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Dana White talks Scott Coker to Bellator, Aldo's pay, PED's and Hendricks vs. Weidman

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Before leaving on a week-long trip to the Far East, Dana White appeared on AXS TV's Inside MMA television show and answered quick questions on a number of subjects, such as why smaller champions don't make what bigger champions do, Scott Coker to Bellator and expectations of UFC heating up in Mexico.

Esther Lin, MMA Fighting

After UFC featherweight champion Jose Aldo recent complained about what he was earning, UFC President Dana White said that his champions are really like business partners and part of the onus is on the ones unhappy with their pay to promote their fights harder.

"Everyone needs to make more money," said White when asked about Aldo's pay by Bas Rutten on Friday night's Inside MMA television show. "A guy like Jose Aldo, he's the pound-for-pound best fighter in the world for two rounds, and then he starts to slide off. Here's the reality. Our champions are our pay-per-view partners. How many pay-per-views you sell, how much you sell, you get a piece of the action."

White said that the lighter weight champions as a general rule don't make as much as the heavier weight champions because people aren't buying the shows they headline as much. In UFC history, with the exception of B.J. Penn, no fighter under 170 pounds has been a top tier drawing card on pay-per-view, although Urijah Faber was a strong television ratings draw in his WEC championship days.

"Yeah, they don't sell as much as the bigger guys and a guy like Jose Aldo has the talent and the ability to be a big star. It's up to a guy like Jose Aldo to make people care and want to watch your fights."

With the big changes that went down this week in Bellator, White's first comment on the replacing of Bjorn Rebney with Scott Coker was anything but derisive.

"Not only do I know Scott Coker, but I know the guys in Spike," he said. "It's a much better fit than Bjork was."

When asked about the claim by light heavyweight champion Jon Jones that he used bullying tactics to try and get him to sign to face Alexander Gustafsson, White defended it saying that is what his job is, to ultimately put together the fights that people want to see.

"We sit down and try to make everybody happy," he said about negotiations with champions over title fights. "This isn't boxing. They tried to make Floyd and Manny seven years ago and still haven't made it.  I had a real stupid article by a real stupid journalist where he was talking about how I get whatever I want and he called me a czar. That's my job, to put on fights people want to see. If an overwhelming number of people don't want to see Jones-Gustafsson, then I probably wouldn't want to make it."

He also said he doesn't believe MMA has a PED problem even with the recent publicity regarding failed tests by Vitor Belfort and Chael Sonnen (whose failure was not for a PED but drugs that would be used to get off TRT) and Wanderlei Silva avoiding a test, which his lawyer claimed was because he feared he would test positive for a diuretic.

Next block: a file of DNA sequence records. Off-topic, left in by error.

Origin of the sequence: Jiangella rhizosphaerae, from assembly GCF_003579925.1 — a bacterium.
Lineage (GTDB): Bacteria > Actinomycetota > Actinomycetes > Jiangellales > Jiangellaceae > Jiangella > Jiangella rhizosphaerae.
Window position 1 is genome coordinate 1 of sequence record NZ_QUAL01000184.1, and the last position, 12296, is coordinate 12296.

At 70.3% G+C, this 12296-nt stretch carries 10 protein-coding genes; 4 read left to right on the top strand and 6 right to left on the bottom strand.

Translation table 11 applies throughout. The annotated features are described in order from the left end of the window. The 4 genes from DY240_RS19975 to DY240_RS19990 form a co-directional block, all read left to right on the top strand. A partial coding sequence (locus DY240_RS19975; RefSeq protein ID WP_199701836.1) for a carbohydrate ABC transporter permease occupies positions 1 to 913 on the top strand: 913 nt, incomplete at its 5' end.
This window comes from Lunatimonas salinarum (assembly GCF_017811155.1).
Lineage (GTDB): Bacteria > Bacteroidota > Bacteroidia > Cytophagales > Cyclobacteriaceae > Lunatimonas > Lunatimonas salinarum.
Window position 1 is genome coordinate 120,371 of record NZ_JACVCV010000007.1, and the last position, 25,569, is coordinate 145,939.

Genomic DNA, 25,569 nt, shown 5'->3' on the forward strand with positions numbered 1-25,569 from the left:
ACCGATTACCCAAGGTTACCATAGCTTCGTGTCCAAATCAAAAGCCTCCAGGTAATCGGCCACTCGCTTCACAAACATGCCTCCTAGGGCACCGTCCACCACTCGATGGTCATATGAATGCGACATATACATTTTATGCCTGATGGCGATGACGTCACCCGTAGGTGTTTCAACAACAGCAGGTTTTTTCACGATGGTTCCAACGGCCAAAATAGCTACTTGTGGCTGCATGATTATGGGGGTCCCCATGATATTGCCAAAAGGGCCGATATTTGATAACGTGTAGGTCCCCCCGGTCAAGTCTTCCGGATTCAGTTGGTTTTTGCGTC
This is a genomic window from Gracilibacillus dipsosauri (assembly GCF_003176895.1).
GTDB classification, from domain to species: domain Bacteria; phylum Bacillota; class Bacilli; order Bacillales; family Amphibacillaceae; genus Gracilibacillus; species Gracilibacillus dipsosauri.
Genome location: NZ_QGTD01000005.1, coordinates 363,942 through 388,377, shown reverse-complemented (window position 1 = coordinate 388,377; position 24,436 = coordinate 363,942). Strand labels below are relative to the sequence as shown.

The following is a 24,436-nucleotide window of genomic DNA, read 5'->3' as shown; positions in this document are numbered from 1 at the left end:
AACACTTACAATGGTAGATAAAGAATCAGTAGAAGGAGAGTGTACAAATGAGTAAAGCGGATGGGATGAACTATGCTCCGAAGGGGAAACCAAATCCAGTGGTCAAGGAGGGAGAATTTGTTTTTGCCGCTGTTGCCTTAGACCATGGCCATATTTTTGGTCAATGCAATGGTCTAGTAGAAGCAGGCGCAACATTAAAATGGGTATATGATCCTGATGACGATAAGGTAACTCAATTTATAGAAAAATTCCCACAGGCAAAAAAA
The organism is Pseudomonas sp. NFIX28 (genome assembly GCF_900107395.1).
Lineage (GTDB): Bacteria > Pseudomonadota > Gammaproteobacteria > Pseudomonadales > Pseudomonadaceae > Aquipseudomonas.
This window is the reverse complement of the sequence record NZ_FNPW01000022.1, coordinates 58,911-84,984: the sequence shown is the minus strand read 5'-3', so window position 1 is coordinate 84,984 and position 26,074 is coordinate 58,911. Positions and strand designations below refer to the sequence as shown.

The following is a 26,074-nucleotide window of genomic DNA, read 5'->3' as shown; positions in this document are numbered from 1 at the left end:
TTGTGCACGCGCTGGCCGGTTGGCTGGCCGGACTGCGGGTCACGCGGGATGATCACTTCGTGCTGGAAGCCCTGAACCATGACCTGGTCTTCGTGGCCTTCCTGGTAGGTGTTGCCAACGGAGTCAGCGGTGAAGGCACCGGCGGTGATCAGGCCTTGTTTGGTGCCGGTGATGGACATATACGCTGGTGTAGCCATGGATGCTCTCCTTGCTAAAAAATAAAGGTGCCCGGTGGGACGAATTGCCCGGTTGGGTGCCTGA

"You're basically ruined," he said about those who test positive. "Chael Sonnen had to retire. You know how much money he could have made in MMA and UFC?"

He also felt things don't look good for Silva.

"I'm pretty confident they're going to bury him deep. I don't know what else you could do to him, other than stone them and beat them with sticks. Financially, they'll be destroyed with sponsors, and their reputation goes if they fail."

During the show White was hit with an interesting challenge for a superfight as welterweight champion Johny Hendricks said he'd be willing to move up to 185 to face Chris Weidman. Hendricks prefaced the request by saying he wasn't asking about now, but if both he and Weidman were to win their next three or four fights. Even then, White dismissed that idea without much thought.

"I don't know about three or four fights," he told Hendricks. "You are in a very nasty division packed with talent from No. 1 to No. 13. You have a lot of housework to do before you clean out the division and talk about Chris Weidman.

Hendricks said he was more being hypothetical and White responded, "Hypothetically, if No. 5 through No. 13 quit, maybe we can do you and Chris Weidman."

The company's international expansion if the next thing on White's agenda, as he's working this week on opening up in China, just after ONE FC, based in Singapore, announced that it would be running four live events in China over the rest of this year and ten next year. UFC has run a few events in Macau, and will return there on Aug. 23 for a show headlined by Cung Le vs. Michael Bisping.

"Nothing is easy," he said about navigating the market in China. "As you go into these other counties with different rules and different governments, it's very challenging. You know us.  We're committed. We keep chipping away. I'm flying to China. I'm flying to Hong Kong, Macau and Tokyo, and coming home on Thursday. We've been cultivating fighters (in China) and working on what's next."

One market he seemed excited about was Mexico, thinking it's going to get big once Televisa airs TUF Latin America in the fall.

"We just wrapped up TUF Mexico," he said. "We couldn't be more excited. This season is awesome. If this season doesn't make people go crazy in Mexico, nothing will."